Yonder, the Kush Mahal built much later by a local ruler, Shitab Khan, possibly a subordinate of the Bahmani kingdom in the 15th century, was a sharp contrast to the architecture of the fort. We walked up to the rooftop and took in the sights of the old village. Vehicles plied on the road as schoolchildren walked past us. The fields were lush, swaying in the breeze. This was once one of the richest dynasties. As Marco Polo said, they had a “great abundance of all necessaries of life.”
We continued, driving towards Hanamkonda, Warangal’s twin town located barely 10 km away. ”It is like Hyderabad and Secunderabad,” said my driver, interrupting my reverie as we entered Hanamkonda.
My guide book said that Hanamkonda was the former capital of the Kakatiyas and it was later shifted to Warangal. The seamless road took us past the busy market with retail brands jostling for space. Hoardings screamed for attention, but I hardly saw any monument of heritage relevance. Huge sacks of onions and potatoes were piled in the local grocery shops. It was nowhere close to the idyllic historic town I had painted in my mind.
We stopped before a narrow congested lane and walked through it. It led us to the thousand-pillar temple built in the 12th century. We spoke to a local man who said that the temple has been under renovation for a while and that a well was discovered here earlier and it was believed that the temple may have been built on water and it took more than 70 years to build.
The ASI signboard gave us more information. The temple, built by Rudra Deva I in the 12th century, was dedicated to Shiva, Vishnu and Surya. The pilllars graced the mandapa and between the main shrine and the mandapa was a pavilion for a massive Nandi. Records showed that the Kakatiyas were feudal lords of the Western Chalukyas around the 10th century. The reign probably started with Betaraja I, followed by his descendant, Prola Raja I. Hanumakonda, which was secured as a grant by Prola Raja I from the Western Chalukyas, was the capital of a dynasty that had just started establishing itself.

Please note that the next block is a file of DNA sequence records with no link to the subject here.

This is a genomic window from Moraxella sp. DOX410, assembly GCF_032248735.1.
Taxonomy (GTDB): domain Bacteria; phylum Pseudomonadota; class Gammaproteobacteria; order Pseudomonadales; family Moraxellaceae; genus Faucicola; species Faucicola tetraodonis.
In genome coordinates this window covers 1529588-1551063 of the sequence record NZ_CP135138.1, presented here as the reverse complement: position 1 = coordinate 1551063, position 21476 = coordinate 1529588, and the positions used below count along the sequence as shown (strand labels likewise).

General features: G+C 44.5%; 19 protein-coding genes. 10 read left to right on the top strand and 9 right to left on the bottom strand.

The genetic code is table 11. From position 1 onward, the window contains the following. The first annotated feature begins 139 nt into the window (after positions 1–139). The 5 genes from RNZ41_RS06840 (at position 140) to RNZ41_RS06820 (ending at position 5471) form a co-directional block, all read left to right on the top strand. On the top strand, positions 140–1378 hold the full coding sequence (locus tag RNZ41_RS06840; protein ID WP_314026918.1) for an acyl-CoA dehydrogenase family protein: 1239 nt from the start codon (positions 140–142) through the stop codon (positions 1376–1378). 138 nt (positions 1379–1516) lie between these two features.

We then stopped at the BhadraKali temple on a small hillock, believed to have been the patron goddess of the dynasty, and then proceeded to Palampet where the beautiful Ramappa Lake adjoining the 13th-century temple awaited us. Watching the sun going down on the lake, which was believed to be as ancient as the temple, I wondered how a rich capital, a seat of power where battles were fought and won, was today a town forgotten, alive only in textbooks.
My trail ended here but the Kirti Toranas remained in our minds – pillars of yesteryear’s glory lost to modern civilisation.
Warangal is 140 km from Hyderabad and can be reached by road or rail. Trains and buses ply regularly from Hyderabad, which is about three hours (or longer, depending on the number of stops en route) by road. Accomodation is simple and there are a couple of three-star properties. Do not miss the local dish, the Pesarattu Dosa made of moong dal (green gram).